British voters have been warned that taking a polling station selfie could result in a six-month jail sentence or hefty fine.
The Electoral Commission has advised voters against photography inside polling stations so that they can avoid inadvertently breaching laws on the secrecy of ballots.
Although there is nothing to stop someone taking a picture of their own ballot paper, it is an offence to send this information to anyone else.
Sharing a photographic image of a ballot paper could infringe secrecy requirements under Section 66 of the Representation of the People Act 1983.
Those found guilty of such a breach can face a fine or even six months in prison.
Concerns that selfies could threaten the secrecy of ballots first surfaced last yearahead of local and European elections when it emerged that polling station staff had been told to stop people taking selfies.
The Commission broadcast a similar warning to all returning officers, polling stations put up signs, and some staff received training in what a selfie is and how to spot someone who is about to take one in a polling booth.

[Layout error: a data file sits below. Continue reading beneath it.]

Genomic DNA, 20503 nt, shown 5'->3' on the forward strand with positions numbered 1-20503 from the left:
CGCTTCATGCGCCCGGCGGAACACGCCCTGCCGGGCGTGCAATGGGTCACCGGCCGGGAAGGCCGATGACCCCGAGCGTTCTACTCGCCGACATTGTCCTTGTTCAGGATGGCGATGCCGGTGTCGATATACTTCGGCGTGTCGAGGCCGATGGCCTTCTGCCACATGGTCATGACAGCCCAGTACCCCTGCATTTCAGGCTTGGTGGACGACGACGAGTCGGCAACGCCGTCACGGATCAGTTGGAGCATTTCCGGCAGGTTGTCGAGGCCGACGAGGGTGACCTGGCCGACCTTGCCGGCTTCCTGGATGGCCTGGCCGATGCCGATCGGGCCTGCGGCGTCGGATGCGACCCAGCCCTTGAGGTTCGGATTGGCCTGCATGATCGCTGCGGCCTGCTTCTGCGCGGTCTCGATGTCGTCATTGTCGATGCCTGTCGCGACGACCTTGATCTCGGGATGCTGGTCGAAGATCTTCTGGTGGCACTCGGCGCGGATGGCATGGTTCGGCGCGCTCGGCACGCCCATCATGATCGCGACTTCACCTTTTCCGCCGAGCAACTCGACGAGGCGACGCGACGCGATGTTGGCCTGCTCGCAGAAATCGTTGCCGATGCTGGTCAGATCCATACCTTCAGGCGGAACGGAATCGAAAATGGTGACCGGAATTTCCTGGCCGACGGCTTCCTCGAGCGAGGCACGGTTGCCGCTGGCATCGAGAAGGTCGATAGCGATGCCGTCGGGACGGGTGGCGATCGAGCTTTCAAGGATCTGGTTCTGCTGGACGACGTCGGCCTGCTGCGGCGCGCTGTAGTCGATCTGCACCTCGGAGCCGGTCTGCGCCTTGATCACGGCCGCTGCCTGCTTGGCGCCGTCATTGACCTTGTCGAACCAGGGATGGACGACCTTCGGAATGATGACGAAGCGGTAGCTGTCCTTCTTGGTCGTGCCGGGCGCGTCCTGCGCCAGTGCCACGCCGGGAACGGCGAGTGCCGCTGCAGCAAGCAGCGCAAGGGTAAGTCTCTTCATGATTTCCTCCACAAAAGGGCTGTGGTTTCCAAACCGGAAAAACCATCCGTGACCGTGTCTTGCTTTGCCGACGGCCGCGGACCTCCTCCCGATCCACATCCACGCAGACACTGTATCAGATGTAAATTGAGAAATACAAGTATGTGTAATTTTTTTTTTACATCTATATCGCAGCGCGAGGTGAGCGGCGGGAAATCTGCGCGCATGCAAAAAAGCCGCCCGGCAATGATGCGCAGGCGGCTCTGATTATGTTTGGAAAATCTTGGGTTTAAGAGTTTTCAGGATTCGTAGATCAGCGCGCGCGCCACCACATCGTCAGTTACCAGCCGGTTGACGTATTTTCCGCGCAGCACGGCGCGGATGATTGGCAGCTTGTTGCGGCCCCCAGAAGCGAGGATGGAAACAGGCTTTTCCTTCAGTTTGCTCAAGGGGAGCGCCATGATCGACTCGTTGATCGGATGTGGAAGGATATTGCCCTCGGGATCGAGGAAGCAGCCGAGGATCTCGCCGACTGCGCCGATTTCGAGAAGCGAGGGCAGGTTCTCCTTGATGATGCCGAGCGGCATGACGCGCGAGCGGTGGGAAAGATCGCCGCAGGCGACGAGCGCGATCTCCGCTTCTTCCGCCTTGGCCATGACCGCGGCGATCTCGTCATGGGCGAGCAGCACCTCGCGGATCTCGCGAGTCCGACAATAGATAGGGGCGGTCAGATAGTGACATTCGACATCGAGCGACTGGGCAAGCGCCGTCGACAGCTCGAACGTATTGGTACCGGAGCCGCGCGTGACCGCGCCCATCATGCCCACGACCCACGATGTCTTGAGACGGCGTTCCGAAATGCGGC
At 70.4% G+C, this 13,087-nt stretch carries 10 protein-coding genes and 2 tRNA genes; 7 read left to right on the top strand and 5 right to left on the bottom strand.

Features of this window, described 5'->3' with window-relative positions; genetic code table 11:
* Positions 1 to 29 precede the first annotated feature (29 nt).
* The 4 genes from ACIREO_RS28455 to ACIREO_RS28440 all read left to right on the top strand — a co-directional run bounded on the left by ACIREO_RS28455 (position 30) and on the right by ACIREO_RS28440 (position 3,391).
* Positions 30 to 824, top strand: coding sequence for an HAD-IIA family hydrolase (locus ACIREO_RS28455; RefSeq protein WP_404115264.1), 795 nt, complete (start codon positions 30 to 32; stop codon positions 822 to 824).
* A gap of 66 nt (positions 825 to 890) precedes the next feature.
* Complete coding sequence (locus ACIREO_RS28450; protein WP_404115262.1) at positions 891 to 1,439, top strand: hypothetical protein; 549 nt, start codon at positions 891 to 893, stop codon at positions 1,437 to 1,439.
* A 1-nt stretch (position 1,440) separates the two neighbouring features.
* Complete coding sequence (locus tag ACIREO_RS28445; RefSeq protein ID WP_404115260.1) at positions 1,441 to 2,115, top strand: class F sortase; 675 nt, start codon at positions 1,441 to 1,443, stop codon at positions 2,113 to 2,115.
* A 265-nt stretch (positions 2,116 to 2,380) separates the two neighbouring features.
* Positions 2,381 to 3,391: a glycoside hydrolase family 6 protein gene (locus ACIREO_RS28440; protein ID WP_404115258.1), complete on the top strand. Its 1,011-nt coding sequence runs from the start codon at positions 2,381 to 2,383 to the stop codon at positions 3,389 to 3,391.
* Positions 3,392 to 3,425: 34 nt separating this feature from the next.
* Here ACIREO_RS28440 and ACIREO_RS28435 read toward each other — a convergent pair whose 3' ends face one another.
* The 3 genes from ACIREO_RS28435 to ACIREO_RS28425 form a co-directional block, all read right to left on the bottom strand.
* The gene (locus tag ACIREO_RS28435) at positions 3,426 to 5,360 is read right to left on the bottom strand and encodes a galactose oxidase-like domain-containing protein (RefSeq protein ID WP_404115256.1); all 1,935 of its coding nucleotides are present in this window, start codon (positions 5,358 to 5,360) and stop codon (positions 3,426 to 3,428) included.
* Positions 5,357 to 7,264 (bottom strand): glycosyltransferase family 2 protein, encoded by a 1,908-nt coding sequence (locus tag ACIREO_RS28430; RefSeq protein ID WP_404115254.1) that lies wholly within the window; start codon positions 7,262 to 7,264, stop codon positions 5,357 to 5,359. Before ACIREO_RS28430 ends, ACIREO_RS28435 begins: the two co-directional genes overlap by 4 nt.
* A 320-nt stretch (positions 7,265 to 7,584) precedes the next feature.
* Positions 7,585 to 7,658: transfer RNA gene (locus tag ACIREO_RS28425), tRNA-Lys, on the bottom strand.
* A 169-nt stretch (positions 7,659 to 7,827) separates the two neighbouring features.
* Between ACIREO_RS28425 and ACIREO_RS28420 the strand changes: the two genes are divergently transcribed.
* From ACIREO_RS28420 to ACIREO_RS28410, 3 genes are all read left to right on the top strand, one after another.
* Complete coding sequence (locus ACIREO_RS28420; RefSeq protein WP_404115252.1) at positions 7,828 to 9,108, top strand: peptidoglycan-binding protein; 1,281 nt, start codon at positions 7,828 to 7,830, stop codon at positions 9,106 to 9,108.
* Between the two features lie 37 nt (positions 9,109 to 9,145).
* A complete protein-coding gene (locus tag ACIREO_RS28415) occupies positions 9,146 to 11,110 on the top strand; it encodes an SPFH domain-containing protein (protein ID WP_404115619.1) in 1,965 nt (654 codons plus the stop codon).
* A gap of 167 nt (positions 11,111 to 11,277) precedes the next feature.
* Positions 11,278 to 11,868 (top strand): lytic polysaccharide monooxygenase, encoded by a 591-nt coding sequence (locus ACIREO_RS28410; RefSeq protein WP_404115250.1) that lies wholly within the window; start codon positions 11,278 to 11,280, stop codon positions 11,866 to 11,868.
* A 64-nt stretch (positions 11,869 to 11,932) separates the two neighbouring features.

This year the Commission have said that selfies taken outside polling stations are fine, and might even encourage others to vote – but sharing photos taken inside could be illegal.
They said: “The law against releasing information obtained in a polling station is there to protect the integrity of the poll and the secrecy of the ballot.
“Remember that pictures of you before you go into or after you leave the polling station are great to use on social media posts but don’t take a picture of yourself inside the polling station as if you post this it could be a breach of the law.”